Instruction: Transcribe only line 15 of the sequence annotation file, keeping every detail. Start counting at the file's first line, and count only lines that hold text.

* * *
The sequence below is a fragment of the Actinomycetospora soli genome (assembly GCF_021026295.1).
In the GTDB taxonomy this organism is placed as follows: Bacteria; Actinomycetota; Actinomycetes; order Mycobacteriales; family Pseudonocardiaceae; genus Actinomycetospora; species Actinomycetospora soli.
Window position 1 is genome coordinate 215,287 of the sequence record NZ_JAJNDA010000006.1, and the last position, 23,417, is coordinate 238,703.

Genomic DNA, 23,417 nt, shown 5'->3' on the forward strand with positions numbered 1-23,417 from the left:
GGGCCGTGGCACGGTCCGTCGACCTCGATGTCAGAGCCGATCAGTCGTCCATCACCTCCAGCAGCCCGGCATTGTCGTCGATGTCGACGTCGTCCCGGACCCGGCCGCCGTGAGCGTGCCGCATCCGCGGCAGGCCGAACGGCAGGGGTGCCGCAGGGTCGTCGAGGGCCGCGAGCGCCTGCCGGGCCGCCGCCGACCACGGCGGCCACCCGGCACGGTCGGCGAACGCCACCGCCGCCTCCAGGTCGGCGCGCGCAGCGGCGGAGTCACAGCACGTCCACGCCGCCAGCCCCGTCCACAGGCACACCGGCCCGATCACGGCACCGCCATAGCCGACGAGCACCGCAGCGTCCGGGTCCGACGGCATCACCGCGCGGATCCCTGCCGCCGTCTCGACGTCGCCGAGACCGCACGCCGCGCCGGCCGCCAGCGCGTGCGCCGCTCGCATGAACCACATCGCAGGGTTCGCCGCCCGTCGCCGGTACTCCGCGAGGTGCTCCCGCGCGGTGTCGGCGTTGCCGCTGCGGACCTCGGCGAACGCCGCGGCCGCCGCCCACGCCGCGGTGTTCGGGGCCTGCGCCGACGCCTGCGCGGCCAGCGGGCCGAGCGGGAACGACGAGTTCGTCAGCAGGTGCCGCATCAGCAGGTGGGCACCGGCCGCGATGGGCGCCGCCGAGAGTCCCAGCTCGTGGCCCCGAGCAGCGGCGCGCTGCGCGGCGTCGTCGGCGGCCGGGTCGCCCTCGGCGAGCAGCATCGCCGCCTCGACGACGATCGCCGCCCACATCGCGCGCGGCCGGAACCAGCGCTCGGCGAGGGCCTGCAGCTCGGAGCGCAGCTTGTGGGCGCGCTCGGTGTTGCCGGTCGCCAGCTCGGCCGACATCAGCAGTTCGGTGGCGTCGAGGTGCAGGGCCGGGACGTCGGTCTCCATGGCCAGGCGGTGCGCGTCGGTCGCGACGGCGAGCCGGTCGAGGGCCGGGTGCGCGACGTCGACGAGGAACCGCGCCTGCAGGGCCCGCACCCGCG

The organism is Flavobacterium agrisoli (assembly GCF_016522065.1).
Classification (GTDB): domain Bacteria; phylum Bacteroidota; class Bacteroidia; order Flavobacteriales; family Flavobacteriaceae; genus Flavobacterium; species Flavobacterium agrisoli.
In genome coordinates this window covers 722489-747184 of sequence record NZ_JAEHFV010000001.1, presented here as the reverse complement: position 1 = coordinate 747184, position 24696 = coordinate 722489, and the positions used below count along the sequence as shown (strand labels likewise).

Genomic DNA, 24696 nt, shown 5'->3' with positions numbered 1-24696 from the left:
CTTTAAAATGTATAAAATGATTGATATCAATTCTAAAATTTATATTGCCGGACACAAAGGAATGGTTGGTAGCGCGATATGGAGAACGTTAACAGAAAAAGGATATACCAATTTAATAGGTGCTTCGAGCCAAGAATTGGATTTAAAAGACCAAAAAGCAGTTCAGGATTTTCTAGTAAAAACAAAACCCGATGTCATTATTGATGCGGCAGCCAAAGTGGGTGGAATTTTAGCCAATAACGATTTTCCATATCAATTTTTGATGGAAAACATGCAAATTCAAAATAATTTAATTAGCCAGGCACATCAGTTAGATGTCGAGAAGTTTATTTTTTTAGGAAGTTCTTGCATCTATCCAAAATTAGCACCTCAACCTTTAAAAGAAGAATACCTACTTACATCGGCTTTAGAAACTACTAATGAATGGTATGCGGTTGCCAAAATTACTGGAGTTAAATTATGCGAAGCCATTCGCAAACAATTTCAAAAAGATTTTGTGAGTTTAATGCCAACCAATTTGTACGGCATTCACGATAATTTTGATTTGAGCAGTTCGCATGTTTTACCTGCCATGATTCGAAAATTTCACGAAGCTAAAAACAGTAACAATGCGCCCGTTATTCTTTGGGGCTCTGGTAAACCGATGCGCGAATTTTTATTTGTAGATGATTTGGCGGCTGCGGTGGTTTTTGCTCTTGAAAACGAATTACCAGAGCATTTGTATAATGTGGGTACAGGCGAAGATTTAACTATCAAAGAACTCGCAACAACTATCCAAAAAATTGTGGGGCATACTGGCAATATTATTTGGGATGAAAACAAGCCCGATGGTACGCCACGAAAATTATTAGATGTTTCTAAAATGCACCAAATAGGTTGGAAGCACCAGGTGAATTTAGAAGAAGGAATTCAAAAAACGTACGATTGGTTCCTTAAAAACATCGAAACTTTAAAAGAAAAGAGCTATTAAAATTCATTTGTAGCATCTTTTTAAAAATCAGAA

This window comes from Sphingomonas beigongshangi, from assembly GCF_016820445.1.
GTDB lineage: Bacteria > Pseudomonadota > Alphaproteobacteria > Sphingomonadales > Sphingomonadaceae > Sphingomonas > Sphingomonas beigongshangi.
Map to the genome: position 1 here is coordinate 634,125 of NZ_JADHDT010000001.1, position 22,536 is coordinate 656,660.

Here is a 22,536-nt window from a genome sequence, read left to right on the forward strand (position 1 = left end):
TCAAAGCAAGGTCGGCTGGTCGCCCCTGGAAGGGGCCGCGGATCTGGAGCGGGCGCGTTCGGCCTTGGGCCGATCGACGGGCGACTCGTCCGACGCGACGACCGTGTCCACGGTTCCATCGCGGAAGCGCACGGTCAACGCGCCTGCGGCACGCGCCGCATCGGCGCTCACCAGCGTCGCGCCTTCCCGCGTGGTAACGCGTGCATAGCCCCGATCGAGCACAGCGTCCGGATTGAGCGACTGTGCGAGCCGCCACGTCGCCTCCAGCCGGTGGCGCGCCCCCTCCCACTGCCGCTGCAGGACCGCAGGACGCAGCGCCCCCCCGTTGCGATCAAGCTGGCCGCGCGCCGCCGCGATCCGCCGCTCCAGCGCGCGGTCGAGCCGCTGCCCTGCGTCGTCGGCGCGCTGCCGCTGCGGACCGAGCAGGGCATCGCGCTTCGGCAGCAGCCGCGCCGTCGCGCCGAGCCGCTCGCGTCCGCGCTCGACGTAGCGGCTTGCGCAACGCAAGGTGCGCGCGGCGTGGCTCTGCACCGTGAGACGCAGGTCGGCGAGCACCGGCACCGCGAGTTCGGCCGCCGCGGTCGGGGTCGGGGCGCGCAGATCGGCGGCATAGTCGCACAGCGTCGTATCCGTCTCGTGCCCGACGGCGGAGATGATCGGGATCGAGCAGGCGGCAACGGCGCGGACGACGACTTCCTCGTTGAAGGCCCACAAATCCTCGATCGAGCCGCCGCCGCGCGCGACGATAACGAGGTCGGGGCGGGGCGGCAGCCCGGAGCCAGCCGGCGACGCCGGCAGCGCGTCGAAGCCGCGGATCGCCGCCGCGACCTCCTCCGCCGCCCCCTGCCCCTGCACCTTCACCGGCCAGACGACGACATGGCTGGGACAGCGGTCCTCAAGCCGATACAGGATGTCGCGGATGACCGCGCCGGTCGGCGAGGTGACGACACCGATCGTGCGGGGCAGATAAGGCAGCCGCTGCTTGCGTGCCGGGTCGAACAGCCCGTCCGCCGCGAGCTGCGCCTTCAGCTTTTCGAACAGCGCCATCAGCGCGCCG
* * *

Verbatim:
TCAAAGCAAGGTCGGCTGGTCGCCCCTGGAAGGGGCCGCGGATCTGGAGCGGGCGCGTTCGGCCTTGGGCCGATCGACGGGCGACTCGTCCGACGCGACGACCGTGTCCACGGTTCCATCGCGGAAGCGCACGGTCAACGCGCCTGCGGCACGCGCCGCATCGGCGCTCACCAGCGTCGCGCCTTCCCGCGTGGTAACGCGTGCATAGCCCCGATCGAGCACAGCGTCCGGATTGAGCGACTGTGCGAGCCGCCACGTCGCCTCCAGCCGGTGGCGCGCCCCCTCCCACTGCCGCTGCAGGACCGCAGGACGCAGCGCCCCCCCGTTGCGATCAAGCTGGCCGCGCGCCGCCGCGATCCGCCGCTCCAGCGCGCGGTCGAGCCGCTGCCCTGCGTCGTCGGCGCGCTGCCGCTGCGGACCGAGCAGGGCATCGCGCTTCGGCAGCAGCCGCGCCGTCGCGCCGAGCCGCTCGCGTCCGCGCTCGACGTAGCGGCTTGCGCAACGCAAGGTGCGCGCGGCGTGGCTCTGCACCGTGAGACGCAGGTCGGCGAGCACCGGCACCGCGAGTTCGGCCGCCGCGGTCGGGGTCGGGGCGCGCAGATCGGCGGCATAGTCGCACAGCGTCGTATCCGTCTCGTGCCCGACGGCGGAGATGATCGGGATCGAGCAGGCGGCAACGGCGCGGACGACGACTTCCTCGTTGAAGGCCCACAAATCCTCGATCGAGCCGCCGCCGCGCGCGACGATAACGAGGTCGGGGCGGGGCGGCAGCCCGGAGCCAGCCGGCGACGCCGGCAGCGCGTCGAAGCCGCGGATCGCCGCCGCGACCTCCTCCGCCGCCCCCTGCCCCTGCACCTTCACCGGCCAGACGACGACATGGCTGGGACAGCGGTCCTCAAGCCGATACAGGATGTCGCGGATGACCGCGCCGGTCGGCGAGGTGACGACACCGATCGTGCGGGGCAGATAAGGCAGCCGCTGCTTGCGTGCCGGGTCGAACAGCCCGTCCGCCGCGAGCTGCGCCTTCAGCTTTTCGAACAGCGCCATCAGCGCGCCG